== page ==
Tianeptine, a potential follow-on product to Pharmos’ dextofisopam, is in late-preclinical development for the treatment of irritable bowel syndrome (IBS). Tianeptine, a racemic molecule, has been marketed outside the United States since 1988 for the treatment of depression. Preclinical studies support the potential utility of tianeptine for the treatment of functional gastrointestinal disorders and, in particular, IBS. Pharmos has established patent rights for the use of tianeptine and its enantiomers for the treatment of IBS and functional dyspepsia.
Cannabidiol is an amazing product that can treat this condition well- after all, CBD oil comes from this exact spot in the brain, receptor-wise.
In preclinical studies, tianeptine showed significant activity in animal models of altered bowel motility, visceral hypersensitivity, and pain. Similar to dextofisopam, tianeptine normalized stimulated colonic motility and reduced visceral hypersensitivity following provocative colorectal distension while having little effect on basal colonic motility. These data suggest that tianeptine, like dextofisopam, may provide symptomatic relief to IBS patients without producing constipation or diarrhea. Tianeptine’s activity in animal models of visceral pain and neuropathic pain indicate the drug may have antinociceptive properties that may relieve IBS-related abdominal pain.
Tianeptine’s novel dual mechanism offers a unique and innovative approach to the treatment of IBS. Tianeptine is a tricyclic compound with a dibenzothiazepine structure that differentiates it from other tricyclics and may contribute to tianeptine’s unique pharmacologic profile. In contrast to typical tricyclics, which inhibit the reuptake of serotonin and/or norepinephrine, tianeptine enhances the reuptake of serotonin. This effect of tianeptine decreases the amount of serotonin in the synapse, while reducing stimulated GI motility without antagonizing serotonin receptors. Tianeptine also binds to the ?-opiate receptor, where it has agonist activity that triggers antinociceptive activity. Tianeptine’s relatively low level of brain penetration contributes to a favorable tolerability profile.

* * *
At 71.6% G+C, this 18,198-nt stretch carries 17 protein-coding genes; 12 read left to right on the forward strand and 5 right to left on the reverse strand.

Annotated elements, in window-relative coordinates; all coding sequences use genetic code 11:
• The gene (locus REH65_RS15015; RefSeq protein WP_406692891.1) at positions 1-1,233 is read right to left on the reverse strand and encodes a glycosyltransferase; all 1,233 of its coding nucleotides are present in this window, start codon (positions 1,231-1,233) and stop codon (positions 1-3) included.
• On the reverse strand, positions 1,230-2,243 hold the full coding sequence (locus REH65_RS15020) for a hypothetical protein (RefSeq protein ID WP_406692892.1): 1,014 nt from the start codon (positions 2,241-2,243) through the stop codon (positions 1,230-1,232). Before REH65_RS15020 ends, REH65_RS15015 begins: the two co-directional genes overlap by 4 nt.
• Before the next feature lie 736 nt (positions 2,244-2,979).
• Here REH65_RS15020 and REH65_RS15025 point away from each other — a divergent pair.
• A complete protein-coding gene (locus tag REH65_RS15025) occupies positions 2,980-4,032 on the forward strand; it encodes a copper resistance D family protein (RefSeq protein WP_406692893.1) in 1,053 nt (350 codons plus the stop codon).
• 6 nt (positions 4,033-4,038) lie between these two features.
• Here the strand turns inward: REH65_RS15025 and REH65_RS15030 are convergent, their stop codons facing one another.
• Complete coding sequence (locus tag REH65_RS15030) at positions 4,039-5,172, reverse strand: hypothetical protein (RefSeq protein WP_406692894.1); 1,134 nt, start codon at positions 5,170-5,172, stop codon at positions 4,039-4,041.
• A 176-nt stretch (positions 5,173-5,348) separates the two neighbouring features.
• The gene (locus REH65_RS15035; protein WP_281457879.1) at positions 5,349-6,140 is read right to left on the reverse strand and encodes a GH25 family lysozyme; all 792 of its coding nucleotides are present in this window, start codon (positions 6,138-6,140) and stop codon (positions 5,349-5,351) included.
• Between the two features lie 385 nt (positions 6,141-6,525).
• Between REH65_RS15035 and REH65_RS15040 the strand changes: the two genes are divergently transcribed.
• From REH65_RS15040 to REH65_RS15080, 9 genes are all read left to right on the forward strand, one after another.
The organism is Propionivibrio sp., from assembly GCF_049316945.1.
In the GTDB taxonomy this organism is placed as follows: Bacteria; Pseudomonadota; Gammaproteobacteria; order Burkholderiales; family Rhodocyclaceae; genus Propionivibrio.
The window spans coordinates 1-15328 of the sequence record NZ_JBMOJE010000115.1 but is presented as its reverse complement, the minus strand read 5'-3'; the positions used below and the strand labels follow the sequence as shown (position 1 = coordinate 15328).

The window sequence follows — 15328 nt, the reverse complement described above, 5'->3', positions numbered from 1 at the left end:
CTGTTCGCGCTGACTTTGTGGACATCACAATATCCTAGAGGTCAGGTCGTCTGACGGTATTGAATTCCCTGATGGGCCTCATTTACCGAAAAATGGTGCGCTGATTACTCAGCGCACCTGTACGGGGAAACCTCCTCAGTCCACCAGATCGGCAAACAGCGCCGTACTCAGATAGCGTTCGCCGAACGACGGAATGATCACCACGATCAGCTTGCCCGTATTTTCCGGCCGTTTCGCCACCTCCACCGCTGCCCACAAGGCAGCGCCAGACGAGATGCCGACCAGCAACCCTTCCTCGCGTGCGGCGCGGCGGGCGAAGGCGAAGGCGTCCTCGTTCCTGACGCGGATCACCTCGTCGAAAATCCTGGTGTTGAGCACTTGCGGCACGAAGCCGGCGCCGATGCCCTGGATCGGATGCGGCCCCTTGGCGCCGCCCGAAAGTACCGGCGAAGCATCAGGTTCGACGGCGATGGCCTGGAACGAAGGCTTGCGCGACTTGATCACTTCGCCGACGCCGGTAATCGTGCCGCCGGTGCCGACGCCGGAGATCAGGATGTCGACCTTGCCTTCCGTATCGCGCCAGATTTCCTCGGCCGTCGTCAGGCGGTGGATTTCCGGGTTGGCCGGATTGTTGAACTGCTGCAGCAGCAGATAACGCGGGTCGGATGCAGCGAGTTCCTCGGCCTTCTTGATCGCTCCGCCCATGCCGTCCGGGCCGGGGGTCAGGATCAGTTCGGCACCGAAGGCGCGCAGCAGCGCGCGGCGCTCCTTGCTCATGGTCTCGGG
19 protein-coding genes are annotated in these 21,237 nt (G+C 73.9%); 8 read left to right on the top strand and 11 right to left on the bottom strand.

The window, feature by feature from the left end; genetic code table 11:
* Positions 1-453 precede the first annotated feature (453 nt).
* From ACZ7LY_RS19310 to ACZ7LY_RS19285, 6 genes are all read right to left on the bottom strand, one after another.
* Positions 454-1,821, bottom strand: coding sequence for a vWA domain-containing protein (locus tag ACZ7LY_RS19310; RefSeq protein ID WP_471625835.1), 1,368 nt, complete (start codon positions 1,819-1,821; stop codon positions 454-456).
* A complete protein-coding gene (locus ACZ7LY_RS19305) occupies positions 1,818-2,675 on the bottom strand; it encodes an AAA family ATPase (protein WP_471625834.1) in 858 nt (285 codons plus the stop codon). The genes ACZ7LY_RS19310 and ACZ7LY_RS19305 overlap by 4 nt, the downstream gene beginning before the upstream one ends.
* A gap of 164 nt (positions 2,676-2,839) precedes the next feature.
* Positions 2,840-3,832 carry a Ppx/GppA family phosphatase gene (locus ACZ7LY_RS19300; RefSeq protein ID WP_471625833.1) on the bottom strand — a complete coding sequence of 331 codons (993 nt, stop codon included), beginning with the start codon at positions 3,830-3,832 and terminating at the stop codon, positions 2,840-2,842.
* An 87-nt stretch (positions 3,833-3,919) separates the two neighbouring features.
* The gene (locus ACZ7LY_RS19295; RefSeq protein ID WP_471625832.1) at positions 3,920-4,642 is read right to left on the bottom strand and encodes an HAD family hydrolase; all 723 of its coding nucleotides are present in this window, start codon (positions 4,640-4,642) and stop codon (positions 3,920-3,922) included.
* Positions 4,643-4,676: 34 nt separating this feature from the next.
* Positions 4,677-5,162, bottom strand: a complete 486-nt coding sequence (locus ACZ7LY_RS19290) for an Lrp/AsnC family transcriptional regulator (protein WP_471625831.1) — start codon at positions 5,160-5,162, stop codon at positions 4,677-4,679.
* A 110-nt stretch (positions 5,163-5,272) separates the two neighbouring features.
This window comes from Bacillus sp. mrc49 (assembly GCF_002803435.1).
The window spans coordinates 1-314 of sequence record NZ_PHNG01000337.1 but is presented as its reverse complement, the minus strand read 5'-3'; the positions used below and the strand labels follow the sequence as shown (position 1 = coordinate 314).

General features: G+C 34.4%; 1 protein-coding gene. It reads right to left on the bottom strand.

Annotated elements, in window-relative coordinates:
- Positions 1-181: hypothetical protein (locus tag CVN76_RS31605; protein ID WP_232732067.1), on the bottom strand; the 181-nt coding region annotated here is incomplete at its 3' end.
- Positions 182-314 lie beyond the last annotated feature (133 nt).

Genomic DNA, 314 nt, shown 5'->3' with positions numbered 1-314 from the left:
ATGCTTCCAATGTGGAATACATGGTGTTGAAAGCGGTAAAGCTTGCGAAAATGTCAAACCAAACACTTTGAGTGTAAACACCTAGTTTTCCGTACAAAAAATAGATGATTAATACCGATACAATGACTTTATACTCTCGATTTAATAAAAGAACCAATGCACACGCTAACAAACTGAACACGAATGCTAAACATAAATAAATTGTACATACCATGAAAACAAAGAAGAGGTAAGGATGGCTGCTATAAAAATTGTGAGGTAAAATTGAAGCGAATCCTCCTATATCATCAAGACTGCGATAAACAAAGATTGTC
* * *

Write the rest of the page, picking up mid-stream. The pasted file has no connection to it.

In summary, tianeptine represents a novel, first-in-class opportunity in an arena where, other than Pharmos’ dextofisopam, few unique approaches exist.
IBS is a chronic, recurring condition with symptoms that affect more than 10% of Americans, more often women than men. IBS is characterized by multiple symptoms that include bowel dysmotility – diarrhea, constipation, or alternating diarrhea and constipation – and abdominal discomfort. Diarrhea-predominant IBS appears to be the most common subtype. For patients with diarrhea-predominant and alternating-type IBS, there are no recently approved treatments for any but the most severely affected women, and none for men.
Also – CBD should always be considered when looking for safer options for IBS.